In the early morning hours of December 1, 2013, a Metro-North passenger train derailed near the Spuyten Duyvil station in the Bronx, killing four and injuring 61.
The National Transportation Safety Board has said the crash, in which a train conductor fell asleep as the train barreled through a curve at 82 mph, could have been avoided if positive train controls (PTC) had been installed on the tracks.
A federal grant of more than $33 million will allow the technology to be installed on a section of tracks that connects Poughkeepsie to Schenectady, that is primarily used for Amtrak passenger service.
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Railroad agencies across the country, such as CSX freight and Metro-North, are racing to meet a 2018 deadline to install the anti-collision and anti-derailment technology. The Empire lines between Poughkeepsie and Schenectady are leased by the state from CSX, and therefore installation of PTC would otherwise have to be paid by taxpayers, according to Sen. Charles Schumer.
Schumer was joined by Dutchess County Executive Marc Molinaro and City of Poughkeepsie Mayor Rob Rolison on Friday at the Poughkeepsie Train Station to announce the funding. Installation will begin immediately, Schumer said, and he expects the program to be fully implemented within a year.
“This particular rail line is critical to Dutchess County’s economy,” Molinaro said. “Not only is it among the fastest growing outward commutation (lines) from this region to the city … it’s also one of the fastest growing lines from New York City.”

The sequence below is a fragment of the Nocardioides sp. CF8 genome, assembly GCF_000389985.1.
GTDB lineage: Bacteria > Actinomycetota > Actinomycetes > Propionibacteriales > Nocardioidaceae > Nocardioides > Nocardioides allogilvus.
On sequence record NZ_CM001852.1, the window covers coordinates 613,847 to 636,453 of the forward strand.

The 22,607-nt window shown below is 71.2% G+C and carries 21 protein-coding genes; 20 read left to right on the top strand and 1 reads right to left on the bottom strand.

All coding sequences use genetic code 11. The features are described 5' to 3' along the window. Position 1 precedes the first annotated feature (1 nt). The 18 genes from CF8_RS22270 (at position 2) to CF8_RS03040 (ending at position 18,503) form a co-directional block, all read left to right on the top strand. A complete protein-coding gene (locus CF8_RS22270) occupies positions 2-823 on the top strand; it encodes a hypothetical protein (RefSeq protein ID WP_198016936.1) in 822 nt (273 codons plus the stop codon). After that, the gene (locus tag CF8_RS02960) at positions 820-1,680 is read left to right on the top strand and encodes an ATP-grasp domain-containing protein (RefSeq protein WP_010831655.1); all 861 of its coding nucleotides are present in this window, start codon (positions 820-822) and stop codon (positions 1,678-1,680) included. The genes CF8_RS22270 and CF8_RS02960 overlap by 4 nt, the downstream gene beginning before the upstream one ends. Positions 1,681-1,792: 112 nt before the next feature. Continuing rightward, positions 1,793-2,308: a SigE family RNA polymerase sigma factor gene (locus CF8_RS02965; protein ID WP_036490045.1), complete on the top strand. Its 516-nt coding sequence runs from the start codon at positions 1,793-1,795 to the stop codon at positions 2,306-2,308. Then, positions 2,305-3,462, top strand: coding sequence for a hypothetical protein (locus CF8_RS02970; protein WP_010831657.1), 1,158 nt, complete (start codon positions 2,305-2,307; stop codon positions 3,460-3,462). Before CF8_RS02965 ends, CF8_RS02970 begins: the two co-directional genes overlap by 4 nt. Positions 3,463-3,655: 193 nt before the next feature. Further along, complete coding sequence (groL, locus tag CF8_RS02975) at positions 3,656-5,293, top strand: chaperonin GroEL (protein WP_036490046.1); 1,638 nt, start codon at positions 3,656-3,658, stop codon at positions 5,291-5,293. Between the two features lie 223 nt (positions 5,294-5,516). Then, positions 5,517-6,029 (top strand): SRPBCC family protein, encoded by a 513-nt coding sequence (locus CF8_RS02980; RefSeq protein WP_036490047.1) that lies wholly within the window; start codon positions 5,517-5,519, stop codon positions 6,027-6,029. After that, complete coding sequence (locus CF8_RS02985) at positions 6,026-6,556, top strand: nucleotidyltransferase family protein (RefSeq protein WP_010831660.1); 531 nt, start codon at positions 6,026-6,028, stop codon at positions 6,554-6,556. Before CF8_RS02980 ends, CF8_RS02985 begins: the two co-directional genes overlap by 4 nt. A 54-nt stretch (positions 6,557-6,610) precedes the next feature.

PTC helps regulate train movement with the intention of increasing safety. Schumer said the federally mandated implementation of the technology has been “slow to happen” due to the technology’s high cost.
When the new program is installed on Empire lines, he said, train conductors will have access to a system that will automatically stop a train if it exceeds speed limits or encounters something on the track.
“We don’t want to prepare for disasters — we have our first responders, and they do an amazing job,” he said. “We want to prevent disasters.”
Manny Diaz, who has residences in both Brooklyn and Kingston, was waiting for his wife to arrive at the Poughkeepsie train station Friday afternoon. Because of their different schedules, he said he often finds himself picking her up from the train station, though he doesn’t ride the train.
Publicized incidents of derailments have left him worried for his wife, and he said he appreciates the funding.
“They need (to make) repairs,” said the 63-year-old, “and not just little patchwork.”
Suzan Bajardi, 71, of Red Hook, was getting ready to visit her son in Rochester on Friday and said that she’ll feel happy about the new technology when she sees it implemented.[“Source-ndtv”]